TPT will therefore prefer to do business with local business enterprises who share these same values and who are prepared to contribute to meaningful BBBEE initiatives (including, but not limited to subcontracting and Joint Ventures) as part of their RFP responses. TPT will accordingly allow a “preference” in accordance with the 10% preference system, as per the Preferential Procurement Policy Framework Act No 5 of 2000 (as amended), to companies who provide a BBBEE Accreditation Certificates. All procurement and disposal transactions in excess of R30 000 (thirty thousand SA Rand) will be evaluated accordingly. All transactions below this threshold will, as far as possible, be set aside for Exempted Micro Enterprises (EMEs).”4 …
“In view of the high emphasis which TPT places on Broad-Based Black Economic Empowerment, TPT will utilise the 50/40/10 point preference system, i.e. the Tenderer’s BBBEE rating will be scored out of a maximum of ten points respectively in the evaluation process.”5
15.2 “IMPORTANT CONSIDERATIONS TO NOTE :
Changes or purported changes by the Tenderer to the Tender prices will not be permitted after the closing date. …
TPT reserves the right to undertake post-tender negotiations with those
persons appearing on the list of preferred Tenderers, once such list is approved by the Division Acquisitional Council.6
TPT shall award the business to more than one (1) Stevedore. …
Each Tender is subject to the negotiation and conclusion of a Stevedoring Agreement. A copy of the proposed Stevedoring Services Agreement is attached to the Tender (in Section 11).”7
15.3 SCOPE OF REQUIREMENTS
“TPT intends to sub-contract the Stevedoring Services to more than one (1) Stevedore per port to perform the Stevedore Services for a period of two (2) years, with an option to extend for a further one (1) year (in favour of TPT which may be exercised by TPT within its sole and unfettered discretion).”8
15.4 EVALUATION CRITERIA
15.4.1 Critical Success Factors
“Tenderers must submit their schedule of prices in accordance with the pricing schedule contained in Section 6 of the Tender.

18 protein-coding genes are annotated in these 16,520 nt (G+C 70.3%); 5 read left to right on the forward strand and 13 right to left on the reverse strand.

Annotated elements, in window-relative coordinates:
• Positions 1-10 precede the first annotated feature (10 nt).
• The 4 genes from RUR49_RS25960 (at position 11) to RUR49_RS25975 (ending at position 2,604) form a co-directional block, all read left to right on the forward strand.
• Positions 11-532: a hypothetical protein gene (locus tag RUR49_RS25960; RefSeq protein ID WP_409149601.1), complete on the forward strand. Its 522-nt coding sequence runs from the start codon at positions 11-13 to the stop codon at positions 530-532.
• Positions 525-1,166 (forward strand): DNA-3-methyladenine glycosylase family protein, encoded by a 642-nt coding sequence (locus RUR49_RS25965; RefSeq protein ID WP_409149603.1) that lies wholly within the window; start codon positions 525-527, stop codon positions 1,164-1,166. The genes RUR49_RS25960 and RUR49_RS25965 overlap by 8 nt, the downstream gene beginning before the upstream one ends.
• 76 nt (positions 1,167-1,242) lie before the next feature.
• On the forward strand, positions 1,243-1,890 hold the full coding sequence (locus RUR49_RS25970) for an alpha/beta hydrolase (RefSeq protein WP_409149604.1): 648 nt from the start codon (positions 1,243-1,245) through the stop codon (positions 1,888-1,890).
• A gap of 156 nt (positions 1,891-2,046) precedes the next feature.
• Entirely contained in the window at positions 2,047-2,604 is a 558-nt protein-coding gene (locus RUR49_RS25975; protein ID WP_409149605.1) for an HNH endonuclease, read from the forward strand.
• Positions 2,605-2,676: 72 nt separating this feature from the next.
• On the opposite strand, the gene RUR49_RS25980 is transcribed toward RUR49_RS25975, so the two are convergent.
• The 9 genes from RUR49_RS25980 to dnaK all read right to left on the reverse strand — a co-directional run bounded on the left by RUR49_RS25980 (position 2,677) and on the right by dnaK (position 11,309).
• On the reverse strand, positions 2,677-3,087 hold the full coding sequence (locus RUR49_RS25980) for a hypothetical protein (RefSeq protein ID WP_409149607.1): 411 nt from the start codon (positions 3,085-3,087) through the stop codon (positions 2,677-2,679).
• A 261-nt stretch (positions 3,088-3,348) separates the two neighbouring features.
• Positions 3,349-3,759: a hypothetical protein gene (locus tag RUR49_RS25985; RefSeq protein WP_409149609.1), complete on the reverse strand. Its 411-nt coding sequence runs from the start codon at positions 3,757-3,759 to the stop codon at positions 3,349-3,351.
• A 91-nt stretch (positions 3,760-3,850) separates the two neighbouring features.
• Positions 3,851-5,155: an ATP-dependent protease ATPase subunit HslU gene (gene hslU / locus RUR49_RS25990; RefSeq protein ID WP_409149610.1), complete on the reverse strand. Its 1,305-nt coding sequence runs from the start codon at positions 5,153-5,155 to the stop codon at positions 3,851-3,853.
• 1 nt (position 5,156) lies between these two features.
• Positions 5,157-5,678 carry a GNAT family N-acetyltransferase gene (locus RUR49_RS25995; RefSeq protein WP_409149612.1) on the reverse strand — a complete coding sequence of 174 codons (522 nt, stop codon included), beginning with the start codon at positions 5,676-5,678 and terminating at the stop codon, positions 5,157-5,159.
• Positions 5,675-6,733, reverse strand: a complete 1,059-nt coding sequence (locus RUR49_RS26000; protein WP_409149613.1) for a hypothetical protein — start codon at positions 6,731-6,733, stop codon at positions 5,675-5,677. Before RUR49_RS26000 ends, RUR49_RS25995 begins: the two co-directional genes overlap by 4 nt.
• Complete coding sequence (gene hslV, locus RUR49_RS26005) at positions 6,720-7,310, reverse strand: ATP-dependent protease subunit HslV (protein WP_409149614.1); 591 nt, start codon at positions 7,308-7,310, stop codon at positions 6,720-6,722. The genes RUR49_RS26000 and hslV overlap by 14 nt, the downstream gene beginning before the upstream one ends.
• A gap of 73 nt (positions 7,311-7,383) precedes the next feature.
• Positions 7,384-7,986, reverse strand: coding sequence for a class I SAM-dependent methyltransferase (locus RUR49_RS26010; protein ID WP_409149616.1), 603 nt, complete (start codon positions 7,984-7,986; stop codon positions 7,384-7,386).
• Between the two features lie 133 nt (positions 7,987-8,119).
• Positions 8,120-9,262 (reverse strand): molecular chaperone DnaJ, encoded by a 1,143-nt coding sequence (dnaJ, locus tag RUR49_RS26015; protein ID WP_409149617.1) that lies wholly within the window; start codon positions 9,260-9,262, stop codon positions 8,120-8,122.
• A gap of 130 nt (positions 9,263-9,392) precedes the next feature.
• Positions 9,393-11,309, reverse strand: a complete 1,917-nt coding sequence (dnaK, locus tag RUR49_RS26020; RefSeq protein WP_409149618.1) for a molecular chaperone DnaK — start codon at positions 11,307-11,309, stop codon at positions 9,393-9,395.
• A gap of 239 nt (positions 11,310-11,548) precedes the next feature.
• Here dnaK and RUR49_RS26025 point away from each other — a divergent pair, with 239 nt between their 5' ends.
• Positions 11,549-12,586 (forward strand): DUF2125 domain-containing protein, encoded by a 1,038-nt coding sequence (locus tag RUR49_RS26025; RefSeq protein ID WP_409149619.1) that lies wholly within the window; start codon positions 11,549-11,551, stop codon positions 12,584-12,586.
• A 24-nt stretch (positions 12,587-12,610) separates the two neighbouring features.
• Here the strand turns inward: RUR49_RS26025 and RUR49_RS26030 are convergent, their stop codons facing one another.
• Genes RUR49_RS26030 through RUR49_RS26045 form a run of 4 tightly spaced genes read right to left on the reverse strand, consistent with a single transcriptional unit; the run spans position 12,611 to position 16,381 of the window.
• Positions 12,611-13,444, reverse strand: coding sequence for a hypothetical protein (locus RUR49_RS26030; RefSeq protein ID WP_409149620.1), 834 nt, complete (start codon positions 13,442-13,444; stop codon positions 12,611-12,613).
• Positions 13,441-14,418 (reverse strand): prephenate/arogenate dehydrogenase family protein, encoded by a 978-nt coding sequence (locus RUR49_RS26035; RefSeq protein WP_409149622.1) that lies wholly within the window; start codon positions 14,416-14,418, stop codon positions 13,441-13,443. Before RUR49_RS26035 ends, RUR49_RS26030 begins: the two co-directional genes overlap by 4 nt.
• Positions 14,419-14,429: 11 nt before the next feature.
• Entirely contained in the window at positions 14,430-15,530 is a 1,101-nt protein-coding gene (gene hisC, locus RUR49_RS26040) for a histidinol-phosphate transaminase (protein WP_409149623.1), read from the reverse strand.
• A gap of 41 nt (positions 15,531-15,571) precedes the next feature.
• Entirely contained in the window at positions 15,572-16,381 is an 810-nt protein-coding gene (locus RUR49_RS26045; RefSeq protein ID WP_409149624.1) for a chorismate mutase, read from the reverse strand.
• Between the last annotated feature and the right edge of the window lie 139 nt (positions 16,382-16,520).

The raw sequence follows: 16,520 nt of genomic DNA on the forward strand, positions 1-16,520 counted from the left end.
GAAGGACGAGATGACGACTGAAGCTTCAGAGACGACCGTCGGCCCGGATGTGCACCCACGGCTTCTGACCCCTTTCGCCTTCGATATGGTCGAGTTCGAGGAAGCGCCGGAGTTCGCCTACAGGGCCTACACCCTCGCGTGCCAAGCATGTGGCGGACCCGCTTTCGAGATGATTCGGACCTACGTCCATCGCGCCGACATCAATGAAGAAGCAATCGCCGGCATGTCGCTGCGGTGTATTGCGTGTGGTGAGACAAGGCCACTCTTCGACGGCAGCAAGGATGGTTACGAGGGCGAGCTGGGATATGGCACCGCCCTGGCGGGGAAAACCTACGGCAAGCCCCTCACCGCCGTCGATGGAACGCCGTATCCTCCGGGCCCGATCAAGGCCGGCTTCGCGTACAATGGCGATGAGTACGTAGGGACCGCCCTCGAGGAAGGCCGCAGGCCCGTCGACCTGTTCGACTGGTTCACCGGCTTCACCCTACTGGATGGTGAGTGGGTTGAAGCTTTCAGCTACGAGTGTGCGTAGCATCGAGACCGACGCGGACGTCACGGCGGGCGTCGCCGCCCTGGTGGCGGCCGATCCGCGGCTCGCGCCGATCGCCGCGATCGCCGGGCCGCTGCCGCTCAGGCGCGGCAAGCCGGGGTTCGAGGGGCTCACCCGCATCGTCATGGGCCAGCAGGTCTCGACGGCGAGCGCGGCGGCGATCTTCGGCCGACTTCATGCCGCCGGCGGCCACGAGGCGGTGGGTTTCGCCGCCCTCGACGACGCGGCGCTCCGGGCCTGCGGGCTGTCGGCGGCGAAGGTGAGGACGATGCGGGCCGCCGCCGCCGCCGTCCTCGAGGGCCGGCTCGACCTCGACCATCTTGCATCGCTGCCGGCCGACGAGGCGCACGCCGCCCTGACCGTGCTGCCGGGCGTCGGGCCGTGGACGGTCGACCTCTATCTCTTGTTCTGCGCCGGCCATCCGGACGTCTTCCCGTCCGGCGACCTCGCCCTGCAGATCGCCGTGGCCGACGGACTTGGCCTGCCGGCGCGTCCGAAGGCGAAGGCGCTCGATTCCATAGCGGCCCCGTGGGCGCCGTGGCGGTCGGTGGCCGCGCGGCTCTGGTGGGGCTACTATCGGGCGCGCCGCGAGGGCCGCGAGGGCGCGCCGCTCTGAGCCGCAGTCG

Please note that pricing is not the sole determining factor for consideration. However, competitive pricing is critical.”9
15.4.2 General conditions relating to Evaluation Criteria
“In addition to the other “DISCLAIMERS” contained in Section, clause 15, TPT reserves the right at all times to:
Split the Tender and make an award of business to more than one Tenderer for different sections of the scope of work; and/or
Withdraw this Tender in whole or in part, or not make any award of any business to any Tenderer; and/or
Increase or decrease or in any other way vary the quantum of the award; and/or
Shortlist the preferred Tenderer(s) based solely upon TPT’s evaluation methodology …”10
15.4.3 Evaluation of Methodology
“The objective of the evaluation is to assess all Tenderers in accordance with the criteria set out hereunder to ensure compliance with TPT’s aims and requirements.
Phase 1: All Tenderers will be evaluated by TPT in terms of the
Evaluation Criteria stipulated in clauses 6; 6.1.2; 6.1.2; 6.1.3 and 6.1.4 above. Incomplete Tenders may result in disqualification and it is therefore critical that all documents requested in the Tender is submitted (known as the ‘1st technical phase’).
Phase 2: Physical evaluations at the Tenderers’ sites (known as the
‘second technical phase).
Phase 3: Price will count for 50 points, Technical 40 points and
BBBEE 10 points.
Phase 4: The Tenderers with the highest scores attained (per port) will
be recommended to the DAC for approval.
Phase 5: After approval of the preferred Tenderers by the DAC, post-
tender negotiations will then be conducted with the preferred
Tenderers, with a view to negotiating and finalising the terms
and conditions of the proposed Stevedoring Agreement, a